Thursday, March 28, 2013 | 2 a.m.
This is a new weekly feature where we’ll have a Q&A session with someone either involved in or working with UNLV Athletics. Part informational, part nonsense, we want to get to know the Rebels.
UNLV baseball surged into the national scene almost immediately this season. Now the challenge is staying there.
After starting the year 14-3, including a three-game sweep of then-No. 9 Stanford that vaulted UNLV to No. 21 in Baseball America’s rankings, the Rebels have lost five of their past eight. It’s a bad stretch they hope to correct this weekend at home with a three-game series against Air Force.
The first pitch at Earl E. Wilson Stadium is Friday night at 6:05 with Erick Fedde (3-1) pitching for UNLV, and on Sunday at 1:05 p.m., it will be the Rebels’ John Richy (2-3) on the mound. However, Saturday afternoon belongs to junior right-hander Buddy Borden (3-1), an Arbor View grad with a league-leading 1.31 ERA and 34 strikeouts in 41 1/3 innings.
We caught up with Borden on Wednesday before practice to discuss everything from his favorite moment this season to how many batters he has intentionally plunked:
This interview was edited for content and clarity
Are you surprised at all by your team’s hot start?
I wouldn’t say surprised, but it’s definitely something you have to take a moment to sit back and be proud of for a second. We expected to be a regional team this year, and the ranking’s just a step that way. I think we got a little too caught up in it and we kind of fell off, but we’re going to get back on track.
What’s the key to bouncing back against Air Force?
Air Force is a good team. We’re going to have to come out and play hard. I think our recent struggle is just a funk every team goes through, and I’d rather have it now than at the end of the season. We get it out of the way here in the middle and come back hard this next weekend and hopefully turn it around against Air Force.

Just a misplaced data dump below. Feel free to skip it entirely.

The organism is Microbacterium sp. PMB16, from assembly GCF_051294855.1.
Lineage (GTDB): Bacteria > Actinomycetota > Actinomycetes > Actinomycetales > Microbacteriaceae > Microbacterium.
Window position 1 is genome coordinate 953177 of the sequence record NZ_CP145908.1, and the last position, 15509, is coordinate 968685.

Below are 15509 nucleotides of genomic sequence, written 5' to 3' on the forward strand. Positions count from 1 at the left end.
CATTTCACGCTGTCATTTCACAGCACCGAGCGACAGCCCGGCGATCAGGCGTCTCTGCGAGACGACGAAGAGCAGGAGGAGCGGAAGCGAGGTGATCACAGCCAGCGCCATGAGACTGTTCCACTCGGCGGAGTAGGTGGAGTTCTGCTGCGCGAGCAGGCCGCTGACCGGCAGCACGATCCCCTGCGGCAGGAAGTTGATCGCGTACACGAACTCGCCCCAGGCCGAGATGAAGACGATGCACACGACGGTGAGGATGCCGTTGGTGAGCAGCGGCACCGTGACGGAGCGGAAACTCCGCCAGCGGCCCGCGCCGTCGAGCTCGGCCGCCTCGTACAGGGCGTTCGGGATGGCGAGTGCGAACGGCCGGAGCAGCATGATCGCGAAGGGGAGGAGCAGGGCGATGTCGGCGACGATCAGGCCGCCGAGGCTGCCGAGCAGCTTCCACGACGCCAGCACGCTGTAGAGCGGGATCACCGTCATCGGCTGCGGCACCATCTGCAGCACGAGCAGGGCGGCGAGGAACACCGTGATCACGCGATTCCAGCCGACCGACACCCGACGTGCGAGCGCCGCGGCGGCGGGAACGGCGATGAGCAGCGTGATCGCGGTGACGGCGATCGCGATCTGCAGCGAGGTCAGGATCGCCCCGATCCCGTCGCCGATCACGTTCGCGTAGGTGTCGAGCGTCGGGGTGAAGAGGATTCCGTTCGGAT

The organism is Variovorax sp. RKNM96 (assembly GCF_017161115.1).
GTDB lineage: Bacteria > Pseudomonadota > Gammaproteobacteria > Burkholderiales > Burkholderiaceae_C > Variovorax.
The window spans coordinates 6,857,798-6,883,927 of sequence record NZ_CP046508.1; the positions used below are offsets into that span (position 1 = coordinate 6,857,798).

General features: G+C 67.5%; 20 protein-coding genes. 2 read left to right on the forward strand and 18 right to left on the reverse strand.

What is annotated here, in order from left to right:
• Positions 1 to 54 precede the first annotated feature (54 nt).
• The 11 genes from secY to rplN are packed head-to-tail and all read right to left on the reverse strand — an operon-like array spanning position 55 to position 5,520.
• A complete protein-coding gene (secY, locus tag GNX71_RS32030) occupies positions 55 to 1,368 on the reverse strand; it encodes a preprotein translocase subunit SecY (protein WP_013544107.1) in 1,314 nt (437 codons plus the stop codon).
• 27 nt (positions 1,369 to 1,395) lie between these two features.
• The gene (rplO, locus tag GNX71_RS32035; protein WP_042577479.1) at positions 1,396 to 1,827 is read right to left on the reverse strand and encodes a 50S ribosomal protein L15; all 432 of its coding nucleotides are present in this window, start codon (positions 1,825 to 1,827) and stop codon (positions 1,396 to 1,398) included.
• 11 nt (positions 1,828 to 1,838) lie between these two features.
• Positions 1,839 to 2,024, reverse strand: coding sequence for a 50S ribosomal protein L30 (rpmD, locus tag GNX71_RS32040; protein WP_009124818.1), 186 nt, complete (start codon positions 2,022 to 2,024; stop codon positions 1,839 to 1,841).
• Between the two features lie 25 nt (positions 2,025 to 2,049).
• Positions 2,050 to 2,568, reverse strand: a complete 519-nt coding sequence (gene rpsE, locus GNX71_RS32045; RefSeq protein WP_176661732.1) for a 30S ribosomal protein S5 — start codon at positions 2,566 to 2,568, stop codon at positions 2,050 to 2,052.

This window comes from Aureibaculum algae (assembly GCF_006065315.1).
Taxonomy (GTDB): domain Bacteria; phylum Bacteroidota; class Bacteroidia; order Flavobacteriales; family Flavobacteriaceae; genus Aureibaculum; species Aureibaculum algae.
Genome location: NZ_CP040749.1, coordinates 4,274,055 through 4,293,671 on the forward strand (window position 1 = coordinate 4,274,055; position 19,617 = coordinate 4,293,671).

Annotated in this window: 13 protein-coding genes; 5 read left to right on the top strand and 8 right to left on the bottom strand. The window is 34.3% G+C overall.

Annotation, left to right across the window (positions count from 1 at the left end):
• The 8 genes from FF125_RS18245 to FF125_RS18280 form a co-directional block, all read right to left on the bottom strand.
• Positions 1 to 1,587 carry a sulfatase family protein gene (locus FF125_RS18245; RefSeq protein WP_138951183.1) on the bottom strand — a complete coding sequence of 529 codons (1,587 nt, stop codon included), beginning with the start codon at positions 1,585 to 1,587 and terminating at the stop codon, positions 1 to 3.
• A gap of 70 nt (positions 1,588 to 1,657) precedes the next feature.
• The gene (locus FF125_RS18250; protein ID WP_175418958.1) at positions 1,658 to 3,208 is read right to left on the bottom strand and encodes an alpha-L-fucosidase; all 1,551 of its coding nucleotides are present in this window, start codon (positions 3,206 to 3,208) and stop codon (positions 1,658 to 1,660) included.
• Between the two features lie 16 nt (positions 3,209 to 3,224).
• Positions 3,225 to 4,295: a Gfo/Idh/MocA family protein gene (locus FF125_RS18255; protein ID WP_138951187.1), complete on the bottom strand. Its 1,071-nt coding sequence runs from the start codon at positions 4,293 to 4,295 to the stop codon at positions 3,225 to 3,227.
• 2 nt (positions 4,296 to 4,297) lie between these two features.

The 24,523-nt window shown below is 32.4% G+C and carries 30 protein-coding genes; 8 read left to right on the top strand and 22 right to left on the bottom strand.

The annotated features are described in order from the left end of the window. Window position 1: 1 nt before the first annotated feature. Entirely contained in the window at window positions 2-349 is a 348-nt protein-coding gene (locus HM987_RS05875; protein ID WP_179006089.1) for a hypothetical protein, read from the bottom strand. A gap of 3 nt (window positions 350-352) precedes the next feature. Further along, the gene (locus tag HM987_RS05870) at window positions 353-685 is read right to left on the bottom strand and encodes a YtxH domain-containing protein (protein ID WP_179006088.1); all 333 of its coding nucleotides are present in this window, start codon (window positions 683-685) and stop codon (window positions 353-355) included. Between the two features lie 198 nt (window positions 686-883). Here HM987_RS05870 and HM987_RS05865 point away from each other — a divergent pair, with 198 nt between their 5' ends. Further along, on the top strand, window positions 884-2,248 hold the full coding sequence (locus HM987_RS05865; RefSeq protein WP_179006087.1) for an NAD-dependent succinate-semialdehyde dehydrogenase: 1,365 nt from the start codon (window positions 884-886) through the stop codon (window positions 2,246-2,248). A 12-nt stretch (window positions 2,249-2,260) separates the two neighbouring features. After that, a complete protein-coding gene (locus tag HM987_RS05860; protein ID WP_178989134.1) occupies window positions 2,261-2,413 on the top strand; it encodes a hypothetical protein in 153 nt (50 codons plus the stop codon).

What’s the biggest difference between yourself as a player your senior year at Arbor View and now?
A lot of maturity. You learn how to respond to certain situations better. It’s different for different people, but I think I’ve grown up a lot in between the lines even from the fall. It’s a growth every time you’re out there. Physical strength and all that come with it, but I think the biggest aspect is the mental game.
What helps with the mental game?
The more times you go through something, the more times you learn how to respond to it. And the same thing if someone else goes through something I can learn how to deal with it the right way or the wrong way. Experience being around the game for a little longer and seeing the game pick up and you’ve got to pick up with it or you get left behind.
What’s the best moment of the season so far?
I liked beating Tennessee opening night. I think that was big for us to bring in an SEC opponent and win opening night, kind of make a statement to the rest of the conference. Sweeping Stanford was good, but it was on the road and our fans didn’t get to celebrate with us. I thought the Tennessee home game was a little better.
What’s the key to a good curveball?
Just staying on top of it. If you get around it, it will flatten out and get hit hard. If you stay on top of it you can get some pretty good depth on it.
How many times in your career have you hit a batter on purpose?
Very few. I won’t name a number, but very few.
They love the long ball. That’s what I go for every time I get in the box. When I do get it, I know they’re going to be digging it. Every time I get in that box, I know it’s going down.
What unwritten rule of baseball do you want to write down?
Pimpin’ home runs. When a guy shows up a pitcher I hate it.
Taking a non-Vegas person on a first date, do you go to the Strip?
No. Half the time people don’t even know there’s a town in Vegas, they just think it’s Las Vegas Boulevard. I’d take them over by where my house is.
What’s the last movie you saw in theaters?
"21 and Over." That was just last week. I liked it.
Who does the best impression of UNLV coach Tim Chambers (right)?
Andy Beresford. It’s mannerisms, some specific words, and Chambers’ voice is real raspy and low sometimes, so you’ve got to get the voice right.
Other than baseball, what’s your dream job?
It’s still baseball related, but I want to be a coach. Whether it’s at this level or the next one or even high school, I just want to be around the game the rest of my life, so I think coaching’s a good opportunity to do it.
Tupac or Biggie?
I’m more of a Biggie guy.